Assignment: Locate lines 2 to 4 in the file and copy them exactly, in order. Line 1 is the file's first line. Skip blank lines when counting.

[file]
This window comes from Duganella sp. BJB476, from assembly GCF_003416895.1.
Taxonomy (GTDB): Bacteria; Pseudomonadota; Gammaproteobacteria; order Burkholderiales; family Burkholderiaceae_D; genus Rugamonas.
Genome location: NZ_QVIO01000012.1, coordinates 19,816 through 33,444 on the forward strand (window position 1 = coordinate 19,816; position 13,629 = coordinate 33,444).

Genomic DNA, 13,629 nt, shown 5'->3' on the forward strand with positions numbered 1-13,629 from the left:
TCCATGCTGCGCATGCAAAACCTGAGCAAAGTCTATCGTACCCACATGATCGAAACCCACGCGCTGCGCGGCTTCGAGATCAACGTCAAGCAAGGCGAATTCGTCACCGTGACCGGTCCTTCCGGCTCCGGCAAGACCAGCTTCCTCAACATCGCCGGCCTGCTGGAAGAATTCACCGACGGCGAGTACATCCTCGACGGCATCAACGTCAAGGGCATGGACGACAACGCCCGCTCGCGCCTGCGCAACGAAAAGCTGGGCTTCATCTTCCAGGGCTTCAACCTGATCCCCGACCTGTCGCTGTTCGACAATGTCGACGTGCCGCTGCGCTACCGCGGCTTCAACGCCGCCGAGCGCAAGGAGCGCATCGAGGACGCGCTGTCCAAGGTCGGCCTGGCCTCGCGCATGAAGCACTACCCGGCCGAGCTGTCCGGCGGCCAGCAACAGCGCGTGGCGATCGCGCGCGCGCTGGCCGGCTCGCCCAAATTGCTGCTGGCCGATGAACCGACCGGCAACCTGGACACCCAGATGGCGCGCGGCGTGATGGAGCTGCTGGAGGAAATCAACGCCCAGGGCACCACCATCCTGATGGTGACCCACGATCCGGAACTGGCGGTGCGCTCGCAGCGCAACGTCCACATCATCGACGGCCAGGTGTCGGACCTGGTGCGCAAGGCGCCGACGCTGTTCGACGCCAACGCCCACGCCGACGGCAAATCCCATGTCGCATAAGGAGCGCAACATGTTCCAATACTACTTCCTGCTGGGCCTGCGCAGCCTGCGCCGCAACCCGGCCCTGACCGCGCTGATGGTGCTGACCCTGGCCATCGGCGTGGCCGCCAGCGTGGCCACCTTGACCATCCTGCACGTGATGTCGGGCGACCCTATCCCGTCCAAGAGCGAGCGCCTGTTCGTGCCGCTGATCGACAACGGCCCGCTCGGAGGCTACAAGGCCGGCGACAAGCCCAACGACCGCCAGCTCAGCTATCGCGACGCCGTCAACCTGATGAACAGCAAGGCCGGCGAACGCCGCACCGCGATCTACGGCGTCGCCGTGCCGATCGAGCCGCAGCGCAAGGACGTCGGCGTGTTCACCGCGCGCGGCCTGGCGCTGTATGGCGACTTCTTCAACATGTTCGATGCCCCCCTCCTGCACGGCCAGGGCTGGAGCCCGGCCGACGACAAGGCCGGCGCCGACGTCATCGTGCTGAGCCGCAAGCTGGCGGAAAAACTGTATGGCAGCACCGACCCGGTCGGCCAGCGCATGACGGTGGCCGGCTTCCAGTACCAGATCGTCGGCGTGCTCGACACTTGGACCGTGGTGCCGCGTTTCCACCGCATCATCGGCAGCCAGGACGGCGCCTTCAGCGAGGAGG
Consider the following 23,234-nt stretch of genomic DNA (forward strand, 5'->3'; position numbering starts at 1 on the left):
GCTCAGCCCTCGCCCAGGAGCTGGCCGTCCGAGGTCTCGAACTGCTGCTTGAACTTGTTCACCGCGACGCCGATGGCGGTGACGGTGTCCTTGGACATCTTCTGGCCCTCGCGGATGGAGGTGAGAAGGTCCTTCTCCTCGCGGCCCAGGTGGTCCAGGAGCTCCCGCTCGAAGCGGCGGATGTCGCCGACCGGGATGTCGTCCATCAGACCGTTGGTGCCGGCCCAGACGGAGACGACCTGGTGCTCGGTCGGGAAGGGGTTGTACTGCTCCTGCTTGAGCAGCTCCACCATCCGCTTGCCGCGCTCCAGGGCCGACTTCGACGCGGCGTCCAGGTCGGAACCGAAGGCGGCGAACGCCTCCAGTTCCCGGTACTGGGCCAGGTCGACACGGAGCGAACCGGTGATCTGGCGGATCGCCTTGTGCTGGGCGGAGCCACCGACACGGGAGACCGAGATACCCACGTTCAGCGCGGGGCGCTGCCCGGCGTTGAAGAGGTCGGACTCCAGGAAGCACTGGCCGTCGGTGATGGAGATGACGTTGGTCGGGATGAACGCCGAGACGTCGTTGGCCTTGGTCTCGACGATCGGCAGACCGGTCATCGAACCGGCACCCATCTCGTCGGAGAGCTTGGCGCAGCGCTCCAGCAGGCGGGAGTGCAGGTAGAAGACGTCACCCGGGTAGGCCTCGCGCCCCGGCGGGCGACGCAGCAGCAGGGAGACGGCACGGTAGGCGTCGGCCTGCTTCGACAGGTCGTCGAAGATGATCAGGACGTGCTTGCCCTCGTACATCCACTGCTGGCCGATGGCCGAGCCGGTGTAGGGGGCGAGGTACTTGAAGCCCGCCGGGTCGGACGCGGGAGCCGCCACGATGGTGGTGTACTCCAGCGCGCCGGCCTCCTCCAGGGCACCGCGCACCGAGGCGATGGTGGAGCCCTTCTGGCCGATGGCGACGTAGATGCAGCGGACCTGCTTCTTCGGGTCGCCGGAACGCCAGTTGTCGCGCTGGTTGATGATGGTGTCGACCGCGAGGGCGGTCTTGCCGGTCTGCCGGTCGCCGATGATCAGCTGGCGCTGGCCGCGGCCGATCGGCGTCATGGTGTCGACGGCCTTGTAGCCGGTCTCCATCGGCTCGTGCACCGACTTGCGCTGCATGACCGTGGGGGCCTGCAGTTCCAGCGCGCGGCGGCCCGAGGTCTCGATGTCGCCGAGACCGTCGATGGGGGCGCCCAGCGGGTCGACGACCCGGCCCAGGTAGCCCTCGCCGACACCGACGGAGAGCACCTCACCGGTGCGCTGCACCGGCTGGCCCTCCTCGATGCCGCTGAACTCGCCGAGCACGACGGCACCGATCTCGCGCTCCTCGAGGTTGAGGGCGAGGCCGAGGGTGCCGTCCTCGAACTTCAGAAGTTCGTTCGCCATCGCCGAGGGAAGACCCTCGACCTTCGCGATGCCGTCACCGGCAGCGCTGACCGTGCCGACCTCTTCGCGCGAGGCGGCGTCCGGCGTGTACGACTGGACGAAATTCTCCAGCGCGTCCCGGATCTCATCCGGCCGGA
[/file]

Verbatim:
Taxonomy (GTDB): Bacteria; Pseudomonadota; Gammaproteobacteria; order Burkholderiales; family Burkholderiaceae_D; genus Rugamonas.
Genome location: NZ_QVIO01000012.1, coordinates 19,816 through 33,444 on the forward strand (window position 1 = coordinate 19,816; position 13,629 = coordinate 33,444).

Genomic DNA, 13,629 nt, shown 5'->3' on the forward strand with positions numbered 1-13,629 from the left: